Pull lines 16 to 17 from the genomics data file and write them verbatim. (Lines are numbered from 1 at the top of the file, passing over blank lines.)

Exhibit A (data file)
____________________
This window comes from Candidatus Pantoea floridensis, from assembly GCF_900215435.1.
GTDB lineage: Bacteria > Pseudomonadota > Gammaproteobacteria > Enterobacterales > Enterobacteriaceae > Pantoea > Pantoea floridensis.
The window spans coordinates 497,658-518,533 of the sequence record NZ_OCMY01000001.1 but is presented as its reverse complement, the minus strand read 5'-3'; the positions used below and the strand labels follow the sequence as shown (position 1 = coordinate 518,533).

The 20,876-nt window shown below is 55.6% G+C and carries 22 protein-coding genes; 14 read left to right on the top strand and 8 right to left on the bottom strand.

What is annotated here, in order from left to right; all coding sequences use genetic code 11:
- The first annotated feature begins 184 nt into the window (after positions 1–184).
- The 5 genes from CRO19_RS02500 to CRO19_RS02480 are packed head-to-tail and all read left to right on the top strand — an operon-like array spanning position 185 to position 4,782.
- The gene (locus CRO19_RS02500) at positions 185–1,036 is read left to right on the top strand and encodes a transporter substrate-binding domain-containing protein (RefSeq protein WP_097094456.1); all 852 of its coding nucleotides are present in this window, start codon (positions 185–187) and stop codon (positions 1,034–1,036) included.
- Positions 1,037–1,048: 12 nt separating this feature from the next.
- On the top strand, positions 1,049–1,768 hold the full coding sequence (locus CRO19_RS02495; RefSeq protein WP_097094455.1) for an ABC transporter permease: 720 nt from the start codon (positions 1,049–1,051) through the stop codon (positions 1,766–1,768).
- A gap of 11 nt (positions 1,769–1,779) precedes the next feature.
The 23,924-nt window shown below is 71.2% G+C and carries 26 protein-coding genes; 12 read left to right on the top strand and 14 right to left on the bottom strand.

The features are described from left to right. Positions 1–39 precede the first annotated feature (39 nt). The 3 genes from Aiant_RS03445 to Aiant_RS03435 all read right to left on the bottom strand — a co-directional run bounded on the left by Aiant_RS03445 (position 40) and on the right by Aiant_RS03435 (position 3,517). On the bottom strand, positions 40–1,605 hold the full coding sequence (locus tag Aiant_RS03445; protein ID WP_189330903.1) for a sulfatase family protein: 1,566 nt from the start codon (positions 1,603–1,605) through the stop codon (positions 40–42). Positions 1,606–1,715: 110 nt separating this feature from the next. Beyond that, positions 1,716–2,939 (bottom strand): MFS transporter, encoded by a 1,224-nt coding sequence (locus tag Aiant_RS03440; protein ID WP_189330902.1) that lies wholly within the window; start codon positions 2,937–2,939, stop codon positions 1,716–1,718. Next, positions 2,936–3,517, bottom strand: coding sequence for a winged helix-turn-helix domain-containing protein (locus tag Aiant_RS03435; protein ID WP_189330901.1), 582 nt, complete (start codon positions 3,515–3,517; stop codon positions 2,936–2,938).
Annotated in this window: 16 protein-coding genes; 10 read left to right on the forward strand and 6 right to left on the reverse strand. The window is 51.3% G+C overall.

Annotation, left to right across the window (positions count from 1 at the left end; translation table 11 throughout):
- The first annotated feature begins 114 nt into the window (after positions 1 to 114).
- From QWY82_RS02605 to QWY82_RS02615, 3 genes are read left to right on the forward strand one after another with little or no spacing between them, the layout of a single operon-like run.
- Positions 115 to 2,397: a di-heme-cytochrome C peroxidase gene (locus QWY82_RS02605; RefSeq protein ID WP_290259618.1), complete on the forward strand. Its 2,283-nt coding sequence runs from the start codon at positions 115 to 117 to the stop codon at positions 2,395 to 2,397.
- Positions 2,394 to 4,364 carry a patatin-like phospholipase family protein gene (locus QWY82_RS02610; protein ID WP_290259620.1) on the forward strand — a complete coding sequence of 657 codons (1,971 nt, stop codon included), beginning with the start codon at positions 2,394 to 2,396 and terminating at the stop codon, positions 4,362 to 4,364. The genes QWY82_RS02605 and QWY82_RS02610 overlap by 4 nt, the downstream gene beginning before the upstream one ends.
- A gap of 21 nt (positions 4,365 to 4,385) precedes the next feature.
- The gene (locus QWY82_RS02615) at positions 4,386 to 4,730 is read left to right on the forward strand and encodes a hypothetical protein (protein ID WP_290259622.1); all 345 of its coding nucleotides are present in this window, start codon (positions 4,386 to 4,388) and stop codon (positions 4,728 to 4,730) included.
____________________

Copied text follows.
- The first annotated feature begins 114 nt into the window (after positions 1 to 114).
- From QWY82_RS02605 to QWY82_RS02615, 3 genes are read left to right on the forward strand one after another with little or no spacing between them, the layout of a single operon-like run.